On a basic level, happy music can make you happy—though of course it doesn't always work out that way. Still, since music has such a strong effect on memory, if you're looking to raise your mood, you might seek out songs that remind you of truly happy moments.

You can even preemptively design a playlist of music that will make you happy during tough times. The next time you're about to do something fun or are feeling content, make a playlist of songs that you listen to exclusively during that experience. Listen to it over and over, and then when you're feeling nostalgic, cue up that playlist and let the memories live on.

According to a Stanford University study, upbeat, energetic, and rhythmic selections can (unsurprisingly) raise one's mood most effectively. Compositions like Duke Ellington's "Take the A Train" and upbeat Beatles tunes were specifically effective in raising subjects' moods. In addition, dancing along to music can raise endorphins, and the combination of auditory stimulation and movement that comes from dancing to music can help improve your mood even more.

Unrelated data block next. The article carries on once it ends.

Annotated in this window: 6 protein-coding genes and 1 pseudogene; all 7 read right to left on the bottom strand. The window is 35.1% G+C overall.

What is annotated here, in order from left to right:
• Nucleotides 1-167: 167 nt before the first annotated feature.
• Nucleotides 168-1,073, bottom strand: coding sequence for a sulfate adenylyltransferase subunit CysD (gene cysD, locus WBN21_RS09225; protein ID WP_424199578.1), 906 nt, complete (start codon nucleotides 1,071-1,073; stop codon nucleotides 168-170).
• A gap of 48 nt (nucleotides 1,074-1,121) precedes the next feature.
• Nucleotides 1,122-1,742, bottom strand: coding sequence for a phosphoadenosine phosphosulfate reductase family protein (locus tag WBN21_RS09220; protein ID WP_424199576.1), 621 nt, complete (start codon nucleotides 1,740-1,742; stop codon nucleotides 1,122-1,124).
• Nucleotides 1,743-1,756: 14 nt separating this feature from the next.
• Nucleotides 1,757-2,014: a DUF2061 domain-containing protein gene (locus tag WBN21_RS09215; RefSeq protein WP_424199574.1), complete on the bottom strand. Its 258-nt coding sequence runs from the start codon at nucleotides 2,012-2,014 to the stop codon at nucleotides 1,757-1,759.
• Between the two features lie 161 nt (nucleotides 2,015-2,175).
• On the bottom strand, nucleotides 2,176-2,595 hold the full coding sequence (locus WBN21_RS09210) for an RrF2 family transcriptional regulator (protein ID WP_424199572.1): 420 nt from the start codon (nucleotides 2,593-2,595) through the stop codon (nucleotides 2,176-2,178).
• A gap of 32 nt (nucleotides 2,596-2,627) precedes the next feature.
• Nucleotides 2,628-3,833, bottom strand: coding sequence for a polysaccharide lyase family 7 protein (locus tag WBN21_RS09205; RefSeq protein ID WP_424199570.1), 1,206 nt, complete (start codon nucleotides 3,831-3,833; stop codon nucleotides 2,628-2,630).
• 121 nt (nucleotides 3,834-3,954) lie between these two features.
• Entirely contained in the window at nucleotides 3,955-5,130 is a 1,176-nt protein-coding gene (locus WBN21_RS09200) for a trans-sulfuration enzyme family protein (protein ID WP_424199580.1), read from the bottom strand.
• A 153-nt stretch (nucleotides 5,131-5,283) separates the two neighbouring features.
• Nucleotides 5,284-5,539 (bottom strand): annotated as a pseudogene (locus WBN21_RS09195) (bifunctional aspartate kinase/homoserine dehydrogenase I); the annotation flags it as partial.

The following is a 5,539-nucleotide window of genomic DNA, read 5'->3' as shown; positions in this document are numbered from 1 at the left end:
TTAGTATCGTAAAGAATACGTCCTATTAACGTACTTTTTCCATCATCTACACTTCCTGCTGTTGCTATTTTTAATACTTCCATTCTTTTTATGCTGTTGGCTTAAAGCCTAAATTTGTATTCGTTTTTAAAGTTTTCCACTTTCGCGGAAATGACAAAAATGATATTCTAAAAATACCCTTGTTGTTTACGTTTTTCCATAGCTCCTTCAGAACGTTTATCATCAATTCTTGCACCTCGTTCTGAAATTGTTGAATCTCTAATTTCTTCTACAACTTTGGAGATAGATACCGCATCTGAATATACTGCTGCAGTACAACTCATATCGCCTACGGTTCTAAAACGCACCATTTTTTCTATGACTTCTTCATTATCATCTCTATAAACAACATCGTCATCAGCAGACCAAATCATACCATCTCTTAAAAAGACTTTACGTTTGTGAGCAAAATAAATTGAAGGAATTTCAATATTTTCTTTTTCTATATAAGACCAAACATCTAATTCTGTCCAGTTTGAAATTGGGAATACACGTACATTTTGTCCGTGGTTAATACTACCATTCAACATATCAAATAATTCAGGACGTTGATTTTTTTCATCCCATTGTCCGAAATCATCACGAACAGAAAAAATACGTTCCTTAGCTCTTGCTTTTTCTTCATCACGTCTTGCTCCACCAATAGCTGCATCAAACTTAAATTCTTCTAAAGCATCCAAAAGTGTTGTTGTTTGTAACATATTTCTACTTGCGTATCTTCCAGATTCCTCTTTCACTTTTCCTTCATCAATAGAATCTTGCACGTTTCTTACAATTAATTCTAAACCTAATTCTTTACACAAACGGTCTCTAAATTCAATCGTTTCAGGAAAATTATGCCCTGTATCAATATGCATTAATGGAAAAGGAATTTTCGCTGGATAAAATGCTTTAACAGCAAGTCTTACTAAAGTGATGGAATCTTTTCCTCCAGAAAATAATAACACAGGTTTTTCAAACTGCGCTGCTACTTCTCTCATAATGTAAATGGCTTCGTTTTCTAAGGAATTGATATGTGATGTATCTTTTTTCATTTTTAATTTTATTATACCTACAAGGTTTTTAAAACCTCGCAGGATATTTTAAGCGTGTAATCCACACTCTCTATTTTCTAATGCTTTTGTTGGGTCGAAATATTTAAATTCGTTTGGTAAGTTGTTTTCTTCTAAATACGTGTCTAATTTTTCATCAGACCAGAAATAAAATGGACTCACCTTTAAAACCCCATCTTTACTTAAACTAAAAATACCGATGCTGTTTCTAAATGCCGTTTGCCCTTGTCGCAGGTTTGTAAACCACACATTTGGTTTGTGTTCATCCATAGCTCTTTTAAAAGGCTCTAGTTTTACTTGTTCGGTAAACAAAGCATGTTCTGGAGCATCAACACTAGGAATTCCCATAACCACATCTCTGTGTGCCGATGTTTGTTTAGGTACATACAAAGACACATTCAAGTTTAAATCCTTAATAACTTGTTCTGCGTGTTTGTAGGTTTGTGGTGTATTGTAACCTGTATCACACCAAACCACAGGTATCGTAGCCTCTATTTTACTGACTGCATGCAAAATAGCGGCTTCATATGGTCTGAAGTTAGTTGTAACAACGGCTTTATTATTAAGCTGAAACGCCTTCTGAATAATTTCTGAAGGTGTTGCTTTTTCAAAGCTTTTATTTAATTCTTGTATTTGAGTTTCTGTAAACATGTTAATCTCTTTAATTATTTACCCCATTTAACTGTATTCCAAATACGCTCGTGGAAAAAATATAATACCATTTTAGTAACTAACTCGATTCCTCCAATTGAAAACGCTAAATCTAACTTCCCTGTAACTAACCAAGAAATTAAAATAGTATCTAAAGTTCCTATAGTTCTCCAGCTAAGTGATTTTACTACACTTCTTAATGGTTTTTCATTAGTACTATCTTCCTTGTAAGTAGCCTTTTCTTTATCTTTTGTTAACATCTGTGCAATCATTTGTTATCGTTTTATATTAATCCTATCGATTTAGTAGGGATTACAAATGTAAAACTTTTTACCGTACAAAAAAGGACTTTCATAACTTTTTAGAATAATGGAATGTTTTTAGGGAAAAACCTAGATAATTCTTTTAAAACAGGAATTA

Binaural beats can also help raise your mood and can lower anxiety. This semi-experimental treatment uses tones at lower than 1000 Hz, and plays different frequencies in each ear. According to proponents of this therapy, the brain independently balances out the different frequencies, creating a sense of calm.

Music can also help out with insomnia. Mike Rowland's "The Fairy Ring" and G. F. Handel's "Water Music" were effective in helping patients sleep.

Regardless of what you listen to, most music therapists suggest that you spend at least 15-20 minutes giving your full attention to your music selection.

Music for Healing

Music for Healing